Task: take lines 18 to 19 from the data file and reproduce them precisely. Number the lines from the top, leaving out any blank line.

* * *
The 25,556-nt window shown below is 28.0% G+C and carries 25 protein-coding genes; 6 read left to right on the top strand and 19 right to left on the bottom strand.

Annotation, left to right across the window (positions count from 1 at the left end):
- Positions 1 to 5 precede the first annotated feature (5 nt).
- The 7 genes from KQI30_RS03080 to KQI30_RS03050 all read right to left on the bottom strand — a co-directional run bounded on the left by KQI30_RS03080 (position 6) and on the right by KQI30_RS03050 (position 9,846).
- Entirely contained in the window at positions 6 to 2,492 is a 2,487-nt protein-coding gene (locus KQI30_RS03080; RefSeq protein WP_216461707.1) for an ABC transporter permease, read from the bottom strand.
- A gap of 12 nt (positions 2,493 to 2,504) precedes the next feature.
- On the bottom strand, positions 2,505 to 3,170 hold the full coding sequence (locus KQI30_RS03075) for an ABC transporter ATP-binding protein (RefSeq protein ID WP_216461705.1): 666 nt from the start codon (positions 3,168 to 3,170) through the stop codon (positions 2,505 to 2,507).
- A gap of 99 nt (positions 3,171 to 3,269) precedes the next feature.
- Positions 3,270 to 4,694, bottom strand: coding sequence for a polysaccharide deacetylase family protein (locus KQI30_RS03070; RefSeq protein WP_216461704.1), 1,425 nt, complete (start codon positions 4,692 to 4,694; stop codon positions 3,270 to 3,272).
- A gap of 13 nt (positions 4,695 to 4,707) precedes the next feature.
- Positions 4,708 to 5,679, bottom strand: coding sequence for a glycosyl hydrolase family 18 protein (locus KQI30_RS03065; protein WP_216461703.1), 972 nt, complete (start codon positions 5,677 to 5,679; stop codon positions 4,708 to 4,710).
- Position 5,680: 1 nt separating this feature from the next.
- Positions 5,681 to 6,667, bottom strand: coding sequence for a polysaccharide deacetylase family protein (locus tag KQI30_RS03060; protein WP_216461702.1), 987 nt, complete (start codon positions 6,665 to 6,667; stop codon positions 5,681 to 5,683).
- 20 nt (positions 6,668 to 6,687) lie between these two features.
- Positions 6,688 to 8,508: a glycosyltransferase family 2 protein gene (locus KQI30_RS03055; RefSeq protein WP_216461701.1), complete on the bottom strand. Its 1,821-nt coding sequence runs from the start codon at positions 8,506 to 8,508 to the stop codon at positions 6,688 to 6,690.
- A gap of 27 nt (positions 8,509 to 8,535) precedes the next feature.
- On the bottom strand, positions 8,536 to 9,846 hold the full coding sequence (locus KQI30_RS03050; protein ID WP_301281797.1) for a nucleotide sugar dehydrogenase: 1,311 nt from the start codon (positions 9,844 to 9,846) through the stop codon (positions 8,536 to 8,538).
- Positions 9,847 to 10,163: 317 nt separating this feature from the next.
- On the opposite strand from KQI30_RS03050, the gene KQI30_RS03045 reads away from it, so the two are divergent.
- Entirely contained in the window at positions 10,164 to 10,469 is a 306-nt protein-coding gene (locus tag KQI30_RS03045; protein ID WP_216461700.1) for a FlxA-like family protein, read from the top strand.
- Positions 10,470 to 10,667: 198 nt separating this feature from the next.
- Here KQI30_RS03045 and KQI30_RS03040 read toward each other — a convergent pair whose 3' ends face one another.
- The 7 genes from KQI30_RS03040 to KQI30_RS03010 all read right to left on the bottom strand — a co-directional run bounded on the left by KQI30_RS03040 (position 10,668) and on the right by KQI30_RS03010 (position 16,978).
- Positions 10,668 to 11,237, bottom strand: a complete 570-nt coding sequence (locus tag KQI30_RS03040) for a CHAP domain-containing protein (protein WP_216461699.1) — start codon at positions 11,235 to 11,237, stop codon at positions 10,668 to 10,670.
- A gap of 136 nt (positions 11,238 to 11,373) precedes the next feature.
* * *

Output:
- Positions 9,847 to 10,163: 317 nt separating this feature from the next.
- On the opposite strand from KQI30_RS03050, the gene KQI30_RS03045 reads away from it, so the two are divergent.